Marathon Training Week #2 – From speed work to slowing down…

Chicago Marathon Training Week #2

Chicago Marathon Training Week #2

It’s amazing the lessons you learn through life.  Every day brings a new discovery, a new chance to improve on something, a lesson that needed to be learned, and everything in between.

Last week, I revealed that I was diagnosed with (granted) the most common form of skin cancer.  And while it is “common”…the fact that I had a nurse tell me I had any form of cancer broke my spirit.  It hurt.  It bothered me.  I didn’t let on…but when the reality of it struck…it really threw me off my game.  I no longer felt centered.  I was no longer focused.

What I had to do was strive to regain my equilibrium.  And I worked on doing that, staying positive, and focusing on something that truly made me happy.  My running.  Thank goodness for my training plan because it is keeping me accountable and keeping my mind off of things.

This was my second official week of marathon training and I was already looking forward to some of the scheduled days I had in front of me.

Sunday I went out for an easy run.  It was Father’s Day, so I dedicated 7 miles to my dad.  I called him later to tell him that, and that, ironically, I managed my fastest 7 miles to date without even trying.  And that the last mile of it was spent carrying a bag that had some almonds and an avocado in it, as I stopped by the grocery store while I was out.  Yes…I am that runner.

Monday morning meant I was back to the running in the dark.  I am continuing to fuel and hydrate according to the instructions that my sports nutritionist laid out for me and have been quite successful with that.  I have, however, discovered that I hate my hand-held water bottle.  I carried it with me on the shorter runs and just found it annoying.  But I don’t feel like wearing my fuel belt with water bottles on the shorter distances either.  But I need the hydration in order to follow the plan that she has laid out for me to guarantee my body will function right and properly under race conditions when I get to my marathon.  So…I carry the handheld bottle.  And hate it.  Monday morning was a scheduled 5 miles at an easy pace.  I keep reminding myself that I don’t have to race every run I do, which is a huge problem for me.  So, I often have to remind myself to slow down and take it easy.  It really is important.  So, I did the scheduled miles…then later that evening did an even easier run through the hills of Cherokee Park with my Monday fun run group.  It was good.  And I had a great conversation about my marathon from someone who has run it 6 times as well as other marathons I might want to look at in the future.  It was a good Monday.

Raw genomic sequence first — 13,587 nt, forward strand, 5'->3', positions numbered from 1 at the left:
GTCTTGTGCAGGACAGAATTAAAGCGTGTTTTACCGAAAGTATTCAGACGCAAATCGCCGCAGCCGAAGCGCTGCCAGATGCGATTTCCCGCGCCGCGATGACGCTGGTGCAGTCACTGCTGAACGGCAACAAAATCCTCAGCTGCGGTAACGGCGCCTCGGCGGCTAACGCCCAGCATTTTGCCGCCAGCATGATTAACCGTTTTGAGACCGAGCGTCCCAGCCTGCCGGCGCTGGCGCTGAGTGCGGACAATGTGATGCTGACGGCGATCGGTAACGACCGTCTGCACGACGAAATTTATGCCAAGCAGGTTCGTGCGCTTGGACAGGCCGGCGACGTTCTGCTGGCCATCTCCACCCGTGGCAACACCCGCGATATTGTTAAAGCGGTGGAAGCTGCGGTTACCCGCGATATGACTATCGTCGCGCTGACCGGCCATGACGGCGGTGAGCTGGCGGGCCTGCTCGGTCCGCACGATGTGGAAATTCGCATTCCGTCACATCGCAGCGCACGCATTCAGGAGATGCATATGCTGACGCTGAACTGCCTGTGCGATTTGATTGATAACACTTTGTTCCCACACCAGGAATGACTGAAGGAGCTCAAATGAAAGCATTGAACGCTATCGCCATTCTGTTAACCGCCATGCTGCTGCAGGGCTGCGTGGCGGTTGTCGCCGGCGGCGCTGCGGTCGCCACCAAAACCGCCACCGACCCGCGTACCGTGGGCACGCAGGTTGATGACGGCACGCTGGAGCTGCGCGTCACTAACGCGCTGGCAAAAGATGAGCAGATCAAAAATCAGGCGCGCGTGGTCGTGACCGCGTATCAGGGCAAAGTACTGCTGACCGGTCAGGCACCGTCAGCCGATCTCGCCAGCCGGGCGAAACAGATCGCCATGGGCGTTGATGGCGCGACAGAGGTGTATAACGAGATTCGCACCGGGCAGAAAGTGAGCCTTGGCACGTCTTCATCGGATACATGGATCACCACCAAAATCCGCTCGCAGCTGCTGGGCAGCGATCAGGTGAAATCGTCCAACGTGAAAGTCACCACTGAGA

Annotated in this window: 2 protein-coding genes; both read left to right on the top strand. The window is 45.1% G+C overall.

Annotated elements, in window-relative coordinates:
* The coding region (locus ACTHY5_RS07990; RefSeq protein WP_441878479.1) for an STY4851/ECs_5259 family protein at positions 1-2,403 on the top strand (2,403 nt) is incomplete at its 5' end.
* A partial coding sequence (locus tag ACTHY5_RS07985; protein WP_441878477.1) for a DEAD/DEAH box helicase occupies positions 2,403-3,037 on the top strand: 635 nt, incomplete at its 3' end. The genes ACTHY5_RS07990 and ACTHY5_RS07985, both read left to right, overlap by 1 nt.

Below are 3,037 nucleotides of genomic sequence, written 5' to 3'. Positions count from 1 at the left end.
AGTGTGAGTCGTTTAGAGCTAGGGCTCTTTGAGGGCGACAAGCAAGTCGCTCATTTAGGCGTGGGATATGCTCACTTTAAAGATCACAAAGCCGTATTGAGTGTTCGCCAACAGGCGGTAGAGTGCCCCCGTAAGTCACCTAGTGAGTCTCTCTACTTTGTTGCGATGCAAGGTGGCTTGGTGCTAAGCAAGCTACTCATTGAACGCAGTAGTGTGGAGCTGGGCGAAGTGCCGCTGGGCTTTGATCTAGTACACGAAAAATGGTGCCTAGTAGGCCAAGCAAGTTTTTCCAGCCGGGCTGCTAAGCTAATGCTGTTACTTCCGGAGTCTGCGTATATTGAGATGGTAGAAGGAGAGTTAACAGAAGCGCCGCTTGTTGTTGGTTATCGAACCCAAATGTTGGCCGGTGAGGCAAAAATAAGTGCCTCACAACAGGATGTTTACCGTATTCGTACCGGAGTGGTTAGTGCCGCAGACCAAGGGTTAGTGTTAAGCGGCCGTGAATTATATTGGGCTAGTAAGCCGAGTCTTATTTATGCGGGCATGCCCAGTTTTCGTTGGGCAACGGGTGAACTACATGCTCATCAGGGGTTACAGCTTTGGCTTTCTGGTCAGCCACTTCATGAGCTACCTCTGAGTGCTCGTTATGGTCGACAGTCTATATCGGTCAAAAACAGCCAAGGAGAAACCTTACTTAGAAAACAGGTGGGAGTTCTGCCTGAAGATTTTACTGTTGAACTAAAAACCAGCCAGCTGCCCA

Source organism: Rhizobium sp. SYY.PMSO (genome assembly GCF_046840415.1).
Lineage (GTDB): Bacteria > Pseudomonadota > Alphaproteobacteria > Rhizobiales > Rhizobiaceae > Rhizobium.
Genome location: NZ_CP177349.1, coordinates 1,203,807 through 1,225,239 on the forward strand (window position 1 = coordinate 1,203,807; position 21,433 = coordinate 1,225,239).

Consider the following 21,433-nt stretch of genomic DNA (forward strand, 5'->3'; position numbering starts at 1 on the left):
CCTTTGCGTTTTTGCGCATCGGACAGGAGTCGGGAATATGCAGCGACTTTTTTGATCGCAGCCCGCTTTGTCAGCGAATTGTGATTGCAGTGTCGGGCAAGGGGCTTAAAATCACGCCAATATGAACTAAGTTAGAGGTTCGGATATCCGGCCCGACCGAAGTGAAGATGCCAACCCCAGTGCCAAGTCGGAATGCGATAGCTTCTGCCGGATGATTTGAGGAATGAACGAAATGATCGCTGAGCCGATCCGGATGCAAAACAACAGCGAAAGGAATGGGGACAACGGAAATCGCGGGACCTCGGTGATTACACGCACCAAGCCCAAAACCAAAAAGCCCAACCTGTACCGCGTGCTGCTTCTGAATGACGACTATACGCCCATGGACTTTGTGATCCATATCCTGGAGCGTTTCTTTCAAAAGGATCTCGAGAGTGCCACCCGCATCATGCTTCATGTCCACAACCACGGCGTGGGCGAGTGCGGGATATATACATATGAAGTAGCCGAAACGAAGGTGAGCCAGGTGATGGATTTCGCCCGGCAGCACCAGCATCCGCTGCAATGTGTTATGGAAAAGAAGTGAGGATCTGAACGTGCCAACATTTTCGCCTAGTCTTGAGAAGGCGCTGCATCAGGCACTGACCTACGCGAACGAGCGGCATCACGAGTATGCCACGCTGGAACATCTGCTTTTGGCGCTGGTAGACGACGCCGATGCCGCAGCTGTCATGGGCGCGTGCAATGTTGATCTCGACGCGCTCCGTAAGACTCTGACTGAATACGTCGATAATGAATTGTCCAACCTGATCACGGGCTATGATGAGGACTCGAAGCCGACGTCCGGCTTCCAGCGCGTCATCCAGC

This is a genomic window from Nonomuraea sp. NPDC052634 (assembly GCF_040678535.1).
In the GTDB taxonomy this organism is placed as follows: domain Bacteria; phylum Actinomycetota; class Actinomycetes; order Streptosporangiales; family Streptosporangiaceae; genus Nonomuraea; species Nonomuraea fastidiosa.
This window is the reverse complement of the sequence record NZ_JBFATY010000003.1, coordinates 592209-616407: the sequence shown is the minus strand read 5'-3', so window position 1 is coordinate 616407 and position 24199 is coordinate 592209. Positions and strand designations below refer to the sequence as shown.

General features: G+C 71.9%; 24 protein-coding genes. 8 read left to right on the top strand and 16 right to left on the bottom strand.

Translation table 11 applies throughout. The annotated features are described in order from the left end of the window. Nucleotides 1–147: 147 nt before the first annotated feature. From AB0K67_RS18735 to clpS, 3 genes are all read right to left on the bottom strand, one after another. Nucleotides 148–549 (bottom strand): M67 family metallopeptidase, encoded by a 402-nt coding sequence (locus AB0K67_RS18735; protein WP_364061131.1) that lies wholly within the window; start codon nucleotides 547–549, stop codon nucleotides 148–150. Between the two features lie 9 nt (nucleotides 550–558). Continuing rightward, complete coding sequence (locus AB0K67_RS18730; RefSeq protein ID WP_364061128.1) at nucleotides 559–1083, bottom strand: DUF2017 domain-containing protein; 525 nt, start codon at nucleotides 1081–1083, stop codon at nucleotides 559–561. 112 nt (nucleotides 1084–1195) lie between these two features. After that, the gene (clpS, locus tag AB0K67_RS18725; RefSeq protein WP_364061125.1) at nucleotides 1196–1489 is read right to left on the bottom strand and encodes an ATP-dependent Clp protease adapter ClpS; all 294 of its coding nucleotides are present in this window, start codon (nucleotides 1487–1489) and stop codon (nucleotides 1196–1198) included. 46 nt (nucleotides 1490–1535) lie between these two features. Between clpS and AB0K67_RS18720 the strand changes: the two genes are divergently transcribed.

Tuesday was the scheduled cross training day.  I’m so not used to waking up without going running, so this day usually throws me off.  I did 45 minutes on the Arc Trainer with hill intervals and on Level 5 and really rocked it out.  I was proud of myself.  Then I hit up the Cardio Wave machine for 10 minutes, which is like an elliptical machine, except that your feet move from side-to-side and instead of moving forward and back.  It is a welcome change for the legs.  While it is only 10 minutes, I worked it hard, upping my resistance and speed every minute.  It really works up a sweat.

Wednesday is the speed work and pacing day.  And this week was fartlek week.  Five miles worth.  Now, I attempted fartleks once before…but didn’t properly warm up and ended up with a nagging pain in my ankle/calf muscle for about 2 weeks.  This time, I used my first mile as a warm up and ran the fartleks the remaining 4 miles.  For those of you not familiar with the term, fartleks are where you alternate irregular fast and slow intervals, either by time or by markers on the course you choose to run.  As I run in the early morning when it is dark out, I couldn’t really keep track on my watch, so I chose different places to speed up and run through and then other places to ease back into an easy pace.  I ended up breaking a 5 mile PR by an entire minute.  Maybe there is something to this speed play stuff.  I had a great and fun run that morning.  It was nice to change things up.